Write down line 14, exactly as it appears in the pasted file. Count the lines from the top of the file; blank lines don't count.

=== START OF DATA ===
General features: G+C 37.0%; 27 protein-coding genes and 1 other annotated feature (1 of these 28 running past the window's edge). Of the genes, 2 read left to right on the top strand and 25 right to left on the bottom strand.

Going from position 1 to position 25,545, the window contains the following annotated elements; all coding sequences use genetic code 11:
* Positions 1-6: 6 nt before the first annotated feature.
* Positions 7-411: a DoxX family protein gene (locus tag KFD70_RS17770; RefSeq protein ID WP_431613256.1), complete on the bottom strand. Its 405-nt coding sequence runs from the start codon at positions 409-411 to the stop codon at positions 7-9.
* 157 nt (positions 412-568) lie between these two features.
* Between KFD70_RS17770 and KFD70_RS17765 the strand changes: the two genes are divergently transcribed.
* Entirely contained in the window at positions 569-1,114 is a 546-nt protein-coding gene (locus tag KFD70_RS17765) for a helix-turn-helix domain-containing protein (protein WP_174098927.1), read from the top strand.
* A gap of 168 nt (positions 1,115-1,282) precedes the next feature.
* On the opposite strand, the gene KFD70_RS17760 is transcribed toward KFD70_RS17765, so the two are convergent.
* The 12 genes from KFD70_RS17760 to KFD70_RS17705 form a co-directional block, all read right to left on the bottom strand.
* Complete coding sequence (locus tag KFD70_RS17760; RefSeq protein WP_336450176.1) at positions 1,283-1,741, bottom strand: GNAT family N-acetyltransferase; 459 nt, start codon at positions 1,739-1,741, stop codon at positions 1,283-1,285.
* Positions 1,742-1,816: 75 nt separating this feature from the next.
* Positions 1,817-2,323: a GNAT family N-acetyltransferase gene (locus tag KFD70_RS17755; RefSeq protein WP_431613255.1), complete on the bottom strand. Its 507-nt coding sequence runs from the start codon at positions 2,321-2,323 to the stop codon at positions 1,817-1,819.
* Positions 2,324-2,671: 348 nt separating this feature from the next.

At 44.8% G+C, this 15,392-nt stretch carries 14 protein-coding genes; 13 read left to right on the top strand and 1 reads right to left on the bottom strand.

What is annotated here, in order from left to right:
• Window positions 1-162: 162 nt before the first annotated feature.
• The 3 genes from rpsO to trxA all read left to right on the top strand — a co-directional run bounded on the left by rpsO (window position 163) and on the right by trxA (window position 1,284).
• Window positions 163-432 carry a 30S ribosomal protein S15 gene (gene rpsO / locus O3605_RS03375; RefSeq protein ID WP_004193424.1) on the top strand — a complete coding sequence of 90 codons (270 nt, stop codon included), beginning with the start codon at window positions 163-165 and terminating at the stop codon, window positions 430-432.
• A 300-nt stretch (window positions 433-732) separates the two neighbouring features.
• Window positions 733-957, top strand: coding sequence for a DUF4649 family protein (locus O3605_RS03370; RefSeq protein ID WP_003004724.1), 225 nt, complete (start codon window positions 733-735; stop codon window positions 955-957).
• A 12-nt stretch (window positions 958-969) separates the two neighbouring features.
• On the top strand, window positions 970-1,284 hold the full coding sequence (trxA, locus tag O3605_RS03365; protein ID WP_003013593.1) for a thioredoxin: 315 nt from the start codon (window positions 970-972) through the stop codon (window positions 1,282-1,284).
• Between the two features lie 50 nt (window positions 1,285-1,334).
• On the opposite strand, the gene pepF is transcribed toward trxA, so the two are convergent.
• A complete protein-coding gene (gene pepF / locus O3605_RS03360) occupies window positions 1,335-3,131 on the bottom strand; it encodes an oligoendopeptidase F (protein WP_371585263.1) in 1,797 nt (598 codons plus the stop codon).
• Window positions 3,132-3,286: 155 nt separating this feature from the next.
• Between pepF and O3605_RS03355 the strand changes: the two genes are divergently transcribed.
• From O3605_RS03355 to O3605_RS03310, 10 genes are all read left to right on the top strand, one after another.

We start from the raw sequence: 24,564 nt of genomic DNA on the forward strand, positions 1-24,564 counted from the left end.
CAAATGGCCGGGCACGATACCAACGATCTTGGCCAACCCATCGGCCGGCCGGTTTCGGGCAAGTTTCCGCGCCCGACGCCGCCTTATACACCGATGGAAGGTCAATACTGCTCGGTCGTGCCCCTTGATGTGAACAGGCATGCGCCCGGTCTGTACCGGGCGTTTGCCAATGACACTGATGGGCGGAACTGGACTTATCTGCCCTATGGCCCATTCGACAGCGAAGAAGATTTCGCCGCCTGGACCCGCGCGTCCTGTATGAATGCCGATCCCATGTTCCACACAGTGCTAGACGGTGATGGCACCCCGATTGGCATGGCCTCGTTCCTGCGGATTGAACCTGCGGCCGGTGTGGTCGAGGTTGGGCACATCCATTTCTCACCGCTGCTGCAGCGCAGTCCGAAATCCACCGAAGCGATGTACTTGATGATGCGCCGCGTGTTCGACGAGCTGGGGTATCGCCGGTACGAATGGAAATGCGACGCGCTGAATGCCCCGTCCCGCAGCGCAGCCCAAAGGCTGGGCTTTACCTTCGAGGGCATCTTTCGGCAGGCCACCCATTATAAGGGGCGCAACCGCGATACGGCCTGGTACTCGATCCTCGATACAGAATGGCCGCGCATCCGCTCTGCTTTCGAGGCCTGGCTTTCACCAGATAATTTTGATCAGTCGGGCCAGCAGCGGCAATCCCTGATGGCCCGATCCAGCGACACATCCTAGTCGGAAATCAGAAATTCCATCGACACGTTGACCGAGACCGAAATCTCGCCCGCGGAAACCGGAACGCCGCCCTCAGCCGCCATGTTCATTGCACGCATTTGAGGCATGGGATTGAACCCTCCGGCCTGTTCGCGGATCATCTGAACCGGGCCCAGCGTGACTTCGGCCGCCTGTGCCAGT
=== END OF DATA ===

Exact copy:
* Positions 2,324-2,671: 348 nt separating this feature from the next.